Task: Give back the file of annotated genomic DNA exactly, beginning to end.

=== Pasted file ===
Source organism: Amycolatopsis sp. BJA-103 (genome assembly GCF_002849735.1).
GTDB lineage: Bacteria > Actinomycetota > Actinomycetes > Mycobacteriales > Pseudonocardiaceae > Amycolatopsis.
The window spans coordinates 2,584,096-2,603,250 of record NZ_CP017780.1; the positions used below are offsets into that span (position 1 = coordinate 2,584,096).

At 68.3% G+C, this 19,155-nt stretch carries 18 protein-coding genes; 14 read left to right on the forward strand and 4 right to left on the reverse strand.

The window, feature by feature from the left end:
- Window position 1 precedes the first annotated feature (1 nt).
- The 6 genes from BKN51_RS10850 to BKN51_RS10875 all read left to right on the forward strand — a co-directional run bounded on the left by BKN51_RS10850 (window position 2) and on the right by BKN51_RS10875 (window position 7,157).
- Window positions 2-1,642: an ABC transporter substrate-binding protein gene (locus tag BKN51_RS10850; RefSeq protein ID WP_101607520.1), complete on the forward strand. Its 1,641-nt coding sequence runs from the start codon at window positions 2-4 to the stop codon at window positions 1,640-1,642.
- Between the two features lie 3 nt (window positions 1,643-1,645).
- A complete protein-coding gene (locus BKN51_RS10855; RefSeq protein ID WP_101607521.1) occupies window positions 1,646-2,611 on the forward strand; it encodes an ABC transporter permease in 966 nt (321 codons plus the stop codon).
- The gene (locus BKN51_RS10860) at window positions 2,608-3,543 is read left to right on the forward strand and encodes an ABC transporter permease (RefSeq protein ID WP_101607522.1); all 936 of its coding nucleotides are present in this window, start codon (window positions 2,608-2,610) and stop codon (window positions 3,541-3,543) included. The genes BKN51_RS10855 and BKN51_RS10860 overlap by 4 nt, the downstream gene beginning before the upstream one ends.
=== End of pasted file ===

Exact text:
Source organism: Amycolatopsis sp. BJA-103 (genome assembly GCF_002849735.1).
GTDB lineage: Bacteria > Actinomycetota > Actinomycetes > Mycobacteriales > Pseudonocardiaceae > Amycolatopsis.
The window spans coordinates 2,584,096-2,603,250 of record NZ_CP017780.1; the positions used below are offsets into that span (position 1 = coordinate 2,584,096).

At 68.3% G+C, this 19,155-nt stretch carries 18 protein-coding genes; 14 read left to right on the forward strand and 4 right to left on the reverse strand.

The window, feature by feature from the left end:
- Window position 1 precedes the first annotated feature (1 nt).
- The 6 genes from BKN51_RS10850 to BKN51_RS10875 all read left to right on the forward strand — a co-directional run bounded on the left by BKN51_RS10850 (window position 2) and on the right by BKN51_RS10875 (window position 7,157).
- Window positions 2-1,642: an ABC transporter substrate-binding protein gene (locus tag BKN51_RS10850; RefSeq protein ID WP_101607520.1), complete on the forward strand. Its 1,641-nt coding sequence runs from the start codon at window positions 2-4 to the stop codon at window positions 1,640-1,642.
- Between the two features lie 3 nt (window positions 1,643-1,645).
- A complete protein-coding gene (locus BKN51_RS10855; RefSeq protein ID WP_101607521.1) occupies window positions 1,646-2,611 on the forward strand; it encodes an ABC transporter permease in 966 nt (321 codons plus the stop codon).
- The gene (locus BKN51_RS10860) at window positions 2,608-3,543 is read left to right on the forward strand and encodes an ABC transporter permease (RefSeq protein ID WP_101607522.1); all 936 of its coding nucleotides are present in this window, start codon (window positions 2,608-2,610) and stop codon (window positions 3,541-3,543) included. The genes BKN51_RS10855 and BKN51_RS10860 overlap by 4 nt, the downstream gene beginning before the upstream one ends.